Resolving Your Maryland Child Custody Dispute Through a Mutual Agreement

Resolving family law disputes by agreement can often be a useful and beneficial means of arriving at an outcome. For some parents, resolution by agreement gives them a greater sense of control and makes the outcome more lasting. Even if you intend to try to resolve your family law dispute through agreement, it is worthwhile to have legal representation by an experienced Maryland child custody attorney. Your legal counsel can help make sure any agreement you sign adequately protects your relationship with your child, and they can also assist you if litigation is necessary at a future date.

When you decide to resolve your family law dispute through a mutual agreement, it is very important to understand exactly which rights the agreement does and does not give you. Here’s an example from a recent case. Russell and Marie were a couple who married in 2014 and had a son in late 2015. Sometime shortly after the child’s birth, the mother informed the father that, due to the father’s drug use, the mother was leaving the couple’s home in Maryland and moving in with her mother in Texas. She was also taking the child with her.

Shortly after that, the father went to court, requesting an order of custody and child support. He also asked the court to bar the mother from taking the child out of Maryland “until further order” of the court. The mother also asked the court for an order of custody, child support, and express permission to move the child to Houston.

The parents were eventually able to work out their custody issues and entered into an agreement that addressed custody, visitation, and relocation. Russell and Marie’s agreement, which was made effective through a consent custody order of the court, said that the father would perform random drug testing. If the father failed a test, that failure would allow the mother to assume temporary sole legal custody. In the event that happened, the mother “may at her option and at her risk move to Houston, TX with the minor child and access will be supervised in Houston until further agreement or order of court.”

Six months after the parents signed the agreement, the mother, a registered nurse, received an offer of employment in Houston that paid more than she was making in Maryland. The mother told the father that she and the child intended to move to Texas. The father went back to court to argue that this move was not allowed.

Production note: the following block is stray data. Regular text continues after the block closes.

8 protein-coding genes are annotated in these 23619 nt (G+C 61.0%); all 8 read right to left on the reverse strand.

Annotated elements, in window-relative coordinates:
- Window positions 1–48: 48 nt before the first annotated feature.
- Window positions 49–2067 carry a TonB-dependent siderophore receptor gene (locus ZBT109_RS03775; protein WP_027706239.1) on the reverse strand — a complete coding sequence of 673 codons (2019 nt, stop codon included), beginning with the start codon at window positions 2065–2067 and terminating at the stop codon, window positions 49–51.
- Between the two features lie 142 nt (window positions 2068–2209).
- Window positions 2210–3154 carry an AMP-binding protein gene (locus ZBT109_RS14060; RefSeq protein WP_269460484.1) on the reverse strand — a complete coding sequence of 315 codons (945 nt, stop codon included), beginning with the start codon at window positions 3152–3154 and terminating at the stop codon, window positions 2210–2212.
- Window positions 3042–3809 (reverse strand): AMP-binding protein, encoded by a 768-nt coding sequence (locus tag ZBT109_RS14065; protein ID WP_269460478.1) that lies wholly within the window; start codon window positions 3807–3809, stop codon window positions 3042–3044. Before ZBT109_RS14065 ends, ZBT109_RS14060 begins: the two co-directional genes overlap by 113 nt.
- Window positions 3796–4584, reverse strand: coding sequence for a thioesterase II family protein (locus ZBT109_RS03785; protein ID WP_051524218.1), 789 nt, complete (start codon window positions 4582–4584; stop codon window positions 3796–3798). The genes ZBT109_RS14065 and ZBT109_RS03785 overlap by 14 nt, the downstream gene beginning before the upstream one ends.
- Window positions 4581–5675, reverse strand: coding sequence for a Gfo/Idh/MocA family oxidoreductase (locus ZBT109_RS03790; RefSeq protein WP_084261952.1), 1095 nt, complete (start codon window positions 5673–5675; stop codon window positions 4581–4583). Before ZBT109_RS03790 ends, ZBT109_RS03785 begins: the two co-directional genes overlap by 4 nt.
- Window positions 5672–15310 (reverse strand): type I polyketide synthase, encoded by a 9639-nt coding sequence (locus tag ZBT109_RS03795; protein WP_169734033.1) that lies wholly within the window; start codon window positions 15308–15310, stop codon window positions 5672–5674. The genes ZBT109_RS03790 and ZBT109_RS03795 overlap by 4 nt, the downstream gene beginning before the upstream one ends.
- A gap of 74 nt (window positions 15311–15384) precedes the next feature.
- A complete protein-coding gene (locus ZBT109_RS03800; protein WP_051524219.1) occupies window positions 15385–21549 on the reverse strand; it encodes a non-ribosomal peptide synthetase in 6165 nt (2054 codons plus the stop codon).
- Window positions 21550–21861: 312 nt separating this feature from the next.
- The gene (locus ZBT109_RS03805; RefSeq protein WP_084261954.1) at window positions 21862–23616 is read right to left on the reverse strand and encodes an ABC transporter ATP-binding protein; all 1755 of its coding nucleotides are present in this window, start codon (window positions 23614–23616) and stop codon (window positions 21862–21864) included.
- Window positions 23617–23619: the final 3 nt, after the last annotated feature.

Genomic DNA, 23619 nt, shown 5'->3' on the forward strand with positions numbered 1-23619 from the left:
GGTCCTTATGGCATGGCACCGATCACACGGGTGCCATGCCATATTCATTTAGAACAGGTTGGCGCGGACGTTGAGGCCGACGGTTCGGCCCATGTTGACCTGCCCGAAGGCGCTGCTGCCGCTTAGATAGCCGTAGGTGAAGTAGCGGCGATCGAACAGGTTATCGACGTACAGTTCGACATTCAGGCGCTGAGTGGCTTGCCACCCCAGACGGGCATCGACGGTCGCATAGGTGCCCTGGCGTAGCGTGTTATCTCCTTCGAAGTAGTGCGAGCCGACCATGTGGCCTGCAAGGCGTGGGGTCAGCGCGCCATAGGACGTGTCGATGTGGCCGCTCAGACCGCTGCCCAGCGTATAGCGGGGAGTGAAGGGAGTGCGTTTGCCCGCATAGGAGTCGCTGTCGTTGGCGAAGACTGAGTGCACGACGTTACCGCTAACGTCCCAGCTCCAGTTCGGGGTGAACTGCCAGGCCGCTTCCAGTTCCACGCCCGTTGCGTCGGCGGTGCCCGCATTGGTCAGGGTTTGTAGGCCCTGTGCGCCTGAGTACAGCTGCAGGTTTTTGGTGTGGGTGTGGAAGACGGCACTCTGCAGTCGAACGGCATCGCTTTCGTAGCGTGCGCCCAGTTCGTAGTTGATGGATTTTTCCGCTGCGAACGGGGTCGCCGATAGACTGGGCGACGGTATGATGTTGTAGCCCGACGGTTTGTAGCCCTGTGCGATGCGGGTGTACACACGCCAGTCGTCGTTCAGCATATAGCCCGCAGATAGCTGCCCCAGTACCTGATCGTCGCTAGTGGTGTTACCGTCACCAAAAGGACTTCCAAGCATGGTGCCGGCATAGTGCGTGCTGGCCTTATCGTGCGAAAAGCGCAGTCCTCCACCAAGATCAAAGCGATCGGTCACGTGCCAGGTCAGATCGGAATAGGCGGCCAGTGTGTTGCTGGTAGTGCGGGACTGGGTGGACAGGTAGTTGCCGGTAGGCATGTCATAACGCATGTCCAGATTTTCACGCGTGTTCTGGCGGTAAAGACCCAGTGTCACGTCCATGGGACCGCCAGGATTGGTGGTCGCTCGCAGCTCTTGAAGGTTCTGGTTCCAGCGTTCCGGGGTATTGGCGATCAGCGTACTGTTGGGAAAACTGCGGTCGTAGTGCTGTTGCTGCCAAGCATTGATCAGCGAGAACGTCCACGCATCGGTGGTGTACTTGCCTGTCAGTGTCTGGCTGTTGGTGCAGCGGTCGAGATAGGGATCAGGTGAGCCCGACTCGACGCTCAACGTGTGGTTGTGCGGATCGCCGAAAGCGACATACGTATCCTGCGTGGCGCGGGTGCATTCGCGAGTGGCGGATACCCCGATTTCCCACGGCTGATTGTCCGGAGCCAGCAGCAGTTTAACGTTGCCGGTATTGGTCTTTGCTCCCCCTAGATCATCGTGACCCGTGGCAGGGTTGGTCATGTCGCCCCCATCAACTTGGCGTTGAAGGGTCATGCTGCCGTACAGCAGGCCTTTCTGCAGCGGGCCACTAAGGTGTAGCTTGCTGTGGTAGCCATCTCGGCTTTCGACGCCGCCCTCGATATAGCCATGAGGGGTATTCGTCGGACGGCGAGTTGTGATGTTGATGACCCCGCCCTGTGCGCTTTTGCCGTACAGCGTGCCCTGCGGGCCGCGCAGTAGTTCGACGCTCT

The court agreed with the father. The problem the mother faced was the way in which her custody agreement was structured. The agreement stated that she could move the child to Texas, but she could only do so if a change of circumstances occurred in the form of the father failing a drug test. The father hadn’t failed any drug tests, so the agreement as written didn’t allow for the mother to move the child. She still had the ability to move herself and the child to Texas, but, in order to do so, she had to file a motion asking the court to modify the consent order that had put the couple’s custody agreement into effect. She hadn’t made this motion, so the move was not yet permissible.

What this litigation proves is that every desired outcome in your family law case has a proper technique for getting you to that outcome, and, if your ex-spouse does not follow the correct procedures, you may be able to win a favorable outcome in your case. For reliable representation in your child custody or divorce case, reach out to experienced Maryland child custody attorney Anthony A. Fatemi. Our office has been helping clients achieve beneficial results in their family law cases for many years. To find out how we can help you, contact us at 301-519-2801 or via our online form.

More blog posts:

Your Children’s Education and a ‘Material Change of Circumstances’ in a Maryland Custody Case, Maryland Divorce Lawyer Blog, May 15, 2017

How Your Move Can Impact Your Child Custody and Visitation Arrangement in Maryland, Maryland Divorce Lawyer Blog, March 23, 2017


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